Cocaine, urban `glamour' drug, moves to America's backroads. Its rise helped by cheaper price, and super-efficient distribution

``There's more cocaine here than sugar,'' drawls Ellsworth Police Chief Albert Carter, pulling a wad of the confiscated white powder from his desk drawer. ``If you wanted to go buy an ounce or two,'' he says, ``it wouldn't be no job 't'all.'' In the past year, cocaine use has shot up in this quiet coastal town of 5,300, just 50 miles from the Canadian border. And cocaine has even spread inland, to the tiny communities that dot the rolling hills of rural Maine.

``There are still a lot of people who won't admit we got a problem,'' says Chief Carter. ``They still think it's a problem from [outside the state]. . . . But the thing has swept the countryside.''

The sentiments of the burly chief are echoed in small towns and rural areas across the United States. The ``elitist'' drug, say cocaine experts, is no longer confined to the nation's cities and suburbs.

In terms of sheer numbers, the rural drug problem seems minor compared to that of urban areas.

Take the statistics compiled by the Federal Bureau of Investigation's Uniform Crime Reporting Program, which tallies the rate of illegal-drug arrests in urban and rural areas. In 1985, for every 100,000 inhabitants, officials arrested an average of 125 people in urban areas for cocaine and heroin-related offenses, compared to just 24 in rural counties.

Lloyd Johnston, a University of Michigan researcher who conducts the annual High School Senior Survey, offers more figures: In the nation's 12 largest cities, 19 percent of all 1985 high school seniors said they had used cocaine in the past year, while in areas outside the metropolitan areas, only 9 percent had used the drug.

Certainly, cocaine is still the most urban of all illicit drugs. But despite the disparity, cocaine is causing as much -- or more -- concern in small-town America.

The spread of cocaine -- which mirrors and may surpass the proliferation of marijuana two decades ago -- is facilitated, experts say, by falling costs and a super-efficient distribution system.

``Cocaine used to be an elitist drug,'' says Ira H. Cisin, director of the social research group at George Washington University, and a specialist on drug trends. ``That's changing. As long as it keeps getting less expensive, it is more attractive to all strata'' of American society.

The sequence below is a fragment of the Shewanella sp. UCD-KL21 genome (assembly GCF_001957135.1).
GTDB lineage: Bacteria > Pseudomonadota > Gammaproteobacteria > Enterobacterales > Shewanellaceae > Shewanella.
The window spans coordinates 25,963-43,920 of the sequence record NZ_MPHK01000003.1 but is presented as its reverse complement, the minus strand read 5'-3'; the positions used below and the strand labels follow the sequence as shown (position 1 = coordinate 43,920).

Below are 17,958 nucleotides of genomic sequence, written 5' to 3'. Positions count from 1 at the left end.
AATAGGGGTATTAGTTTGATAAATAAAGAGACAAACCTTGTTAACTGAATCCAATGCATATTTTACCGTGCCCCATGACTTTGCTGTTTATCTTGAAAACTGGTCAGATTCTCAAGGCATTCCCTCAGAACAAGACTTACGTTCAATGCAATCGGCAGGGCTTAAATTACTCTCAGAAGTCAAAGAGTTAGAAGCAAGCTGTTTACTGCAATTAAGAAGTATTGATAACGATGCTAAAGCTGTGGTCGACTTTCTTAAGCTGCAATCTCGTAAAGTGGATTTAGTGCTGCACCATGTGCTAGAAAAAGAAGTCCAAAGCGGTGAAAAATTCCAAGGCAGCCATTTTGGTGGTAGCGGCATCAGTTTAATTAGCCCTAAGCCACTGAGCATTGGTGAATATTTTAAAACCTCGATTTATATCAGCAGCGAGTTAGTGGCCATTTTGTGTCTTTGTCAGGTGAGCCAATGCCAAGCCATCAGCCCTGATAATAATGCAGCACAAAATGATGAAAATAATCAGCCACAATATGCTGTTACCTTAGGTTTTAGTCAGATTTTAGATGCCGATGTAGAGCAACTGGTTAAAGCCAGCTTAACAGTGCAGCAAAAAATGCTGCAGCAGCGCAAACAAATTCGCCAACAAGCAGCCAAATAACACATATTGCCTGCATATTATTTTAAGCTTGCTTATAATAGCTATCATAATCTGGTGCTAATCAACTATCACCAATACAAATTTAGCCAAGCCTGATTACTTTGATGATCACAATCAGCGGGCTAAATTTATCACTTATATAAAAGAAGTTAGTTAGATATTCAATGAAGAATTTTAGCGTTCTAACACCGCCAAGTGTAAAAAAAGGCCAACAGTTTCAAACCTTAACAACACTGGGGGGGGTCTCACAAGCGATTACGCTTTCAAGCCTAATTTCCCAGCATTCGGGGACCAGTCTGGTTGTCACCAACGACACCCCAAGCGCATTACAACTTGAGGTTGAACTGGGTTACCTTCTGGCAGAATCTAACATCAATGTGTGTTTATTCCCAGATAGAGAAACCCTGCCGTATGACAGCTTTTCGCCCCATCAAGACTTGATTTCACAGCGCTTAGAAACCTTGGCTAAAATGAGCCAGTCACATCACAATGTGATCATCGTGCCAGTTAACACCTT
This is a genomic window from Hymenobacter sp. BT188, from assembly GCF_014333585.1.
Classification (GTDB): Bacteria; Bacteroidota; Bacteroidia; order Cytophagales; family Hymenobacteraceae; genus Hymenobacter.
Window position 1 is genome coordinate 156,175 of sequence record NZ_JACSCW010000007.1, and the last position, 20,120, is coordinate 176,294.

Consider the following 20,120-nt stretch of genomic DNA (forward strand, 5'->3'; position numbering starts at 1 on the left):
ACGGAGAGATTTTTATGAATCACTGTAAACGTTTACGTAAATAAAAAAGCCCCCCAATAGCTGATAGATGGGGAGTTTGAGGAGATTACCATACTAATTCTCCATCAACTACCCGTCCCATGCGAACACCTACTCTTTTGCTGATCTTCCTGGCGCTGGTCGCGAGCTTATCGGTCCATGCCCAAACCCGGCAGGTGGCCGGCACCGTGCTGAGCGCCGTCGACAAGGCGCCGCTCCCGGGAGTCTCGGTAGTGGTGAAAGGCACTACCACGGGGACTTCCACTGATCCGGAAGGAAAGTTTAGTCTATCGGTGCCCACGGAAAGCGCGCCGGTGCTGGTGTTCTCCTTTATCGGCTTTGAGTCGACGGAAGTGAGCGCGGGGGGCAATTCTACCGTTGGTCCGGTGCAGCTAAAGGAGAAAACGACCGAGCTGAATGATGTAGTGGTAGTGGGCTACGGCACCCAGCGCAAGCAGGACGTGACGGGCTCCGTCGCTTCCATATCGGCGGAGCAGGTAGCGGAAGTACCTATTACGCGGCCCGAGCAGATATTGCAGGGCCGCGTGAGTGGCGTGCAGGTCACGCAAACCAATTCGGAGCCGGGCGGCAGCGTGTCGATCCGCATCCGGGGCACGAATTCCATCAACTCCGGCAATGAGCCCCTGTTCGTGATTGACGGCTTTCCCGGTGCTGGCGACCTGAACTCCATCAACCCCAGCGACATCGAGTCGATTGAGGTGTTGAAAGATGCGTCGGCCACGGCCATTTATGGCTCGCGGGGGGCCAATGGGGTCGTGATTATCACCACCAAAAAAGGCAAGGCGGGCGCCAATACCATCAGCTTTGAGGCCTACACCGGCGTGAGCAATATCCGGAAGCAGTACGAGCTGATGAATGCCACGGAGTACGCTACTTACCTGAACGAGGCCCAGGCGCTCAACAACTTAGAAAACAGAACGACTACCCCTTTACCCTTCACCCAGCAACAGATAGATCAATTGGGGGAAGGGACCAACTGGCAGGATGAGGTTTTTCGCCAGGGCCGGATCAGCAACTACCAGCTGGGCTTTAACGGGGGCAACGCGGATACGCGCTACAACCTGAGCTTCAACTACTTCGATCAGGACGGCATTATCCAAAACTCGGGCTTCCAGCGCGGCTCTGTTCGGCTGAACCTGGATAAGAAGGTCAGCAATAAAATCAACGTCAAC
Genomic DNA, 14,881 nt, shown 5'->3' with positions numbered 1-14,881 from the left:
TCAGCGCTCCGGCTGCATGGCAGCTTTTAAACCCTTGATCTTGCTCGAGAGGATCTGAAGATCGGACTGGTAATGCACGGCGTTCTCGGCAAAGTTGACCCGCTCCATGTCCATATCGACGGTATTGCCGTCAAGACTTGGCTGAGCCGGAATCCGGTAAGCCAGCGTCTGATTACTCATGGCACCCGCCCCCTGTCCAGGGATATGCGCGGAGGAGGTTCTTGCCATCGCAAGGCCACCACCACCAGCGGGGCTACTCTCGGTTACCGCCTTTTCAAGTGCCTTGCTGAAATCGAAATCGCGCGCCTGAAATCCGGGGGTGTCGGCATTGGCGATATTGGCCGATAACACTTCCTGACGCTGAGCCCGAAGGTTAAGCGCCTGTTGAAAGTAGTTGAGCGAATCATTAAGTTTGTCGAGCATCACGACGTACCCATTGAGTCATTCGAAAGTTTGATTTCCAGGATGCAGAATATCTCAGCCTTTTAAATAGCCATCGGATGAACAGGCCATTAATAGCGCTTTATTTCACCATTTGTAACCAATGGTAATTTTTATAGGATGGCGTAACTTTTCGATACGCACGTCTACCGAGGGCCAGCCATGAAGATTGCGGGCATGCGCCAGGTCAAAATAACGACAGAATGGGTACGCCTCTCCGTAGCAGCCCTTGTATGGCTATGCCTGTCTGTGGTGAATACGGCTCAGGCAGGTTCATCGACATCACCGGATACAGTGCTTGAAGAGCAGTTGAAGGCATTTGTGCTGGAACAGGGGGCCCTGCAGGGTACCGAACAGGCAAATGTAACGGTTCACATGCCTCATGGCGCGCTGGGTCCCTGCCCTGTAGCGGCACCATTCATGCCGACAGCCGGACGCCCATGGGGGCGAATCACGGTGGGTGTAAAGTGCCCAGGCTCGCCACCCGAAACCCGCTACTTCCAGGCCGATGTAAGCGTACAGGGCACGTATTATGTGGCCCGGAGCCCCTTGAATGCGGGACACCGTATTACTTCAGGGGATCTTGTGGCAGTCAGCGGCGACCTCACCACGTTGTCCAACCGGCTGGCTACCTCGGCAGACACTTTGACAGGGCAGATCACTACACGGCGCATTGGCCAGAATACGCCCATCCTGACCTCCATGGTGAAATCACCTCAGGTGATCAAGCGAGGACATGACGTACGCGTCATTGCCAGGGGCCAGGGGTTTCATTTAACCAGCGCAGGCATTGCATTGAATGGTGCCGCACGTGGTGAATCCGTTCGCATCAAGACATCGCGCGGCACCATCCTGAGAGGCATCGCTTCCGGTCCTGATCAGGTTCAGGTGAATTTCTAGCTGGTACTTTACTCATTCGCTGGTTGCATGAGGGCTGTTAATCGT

Others agree. Cocaine use has ``begun to settle -- like any other drug -- in the underclass,'' says Mr. Clayton, a professor at the University of Kentucky. Even in the rural areas surrounding the campus in Lexington, people are aware of cocaine and can get it anytime, he says. While drug enforcement agents seal off the nation's borders and coastlines, he observes, drug smugglers have little difficulty flying the cocaine into America's heartland.

Cocaine traffickers have ``an especially good distribution system in areas where you wouldn't expect it -- like rural areas,'' says Mr. Cisin. ``It's not surprising in cities, but it turns up in the strangest places.''

Like the backwoods of Maine. ``You wonder how a little community with just 10 houses and a bus stop gets cocaine,'' says Richard Korbett, medical director at the Mid-Maine Medical Center in Waterville. ``But it's everywhere.'' Of the 500 patients his chemical dependency unit treated last year, he estimates that one-third had cocaine-related problems. And nearly all of those patients, he says, came from rural communities.

``We can build a 100-foot wall around our kids and the drug dealers will just build a 110-foot ladder over it,'' says Barbara Kopans of the Governor's Alliance Against Drugs in Massachusetts. ``You can just go so far with police enforcement before you have to start looking at the demand side.''

In Maine, cocaine suppliers are almost impossible to stop. Given the state's 60 unguarded border crossings, over 200 deserted landing strips, and 3,500 miles of craggy coastline, illegal drugs can flow into Down East territory by land, by air, or by sea.

So while a handful of agents from the US Drug Enforcement Administration, the FBI, and the state police's narcotics unit struggle to stamp out cocaine smuggling, state and local officials have banded together to quell the demand. Last month, US Attorney Richard Cohen formed two new cocaine task forces to ``deal directly with the demand'' in rural counties.

``We're at the tip of the iceberg,'' says Mr. Cohen. ``But we've got the right mechanism now.''

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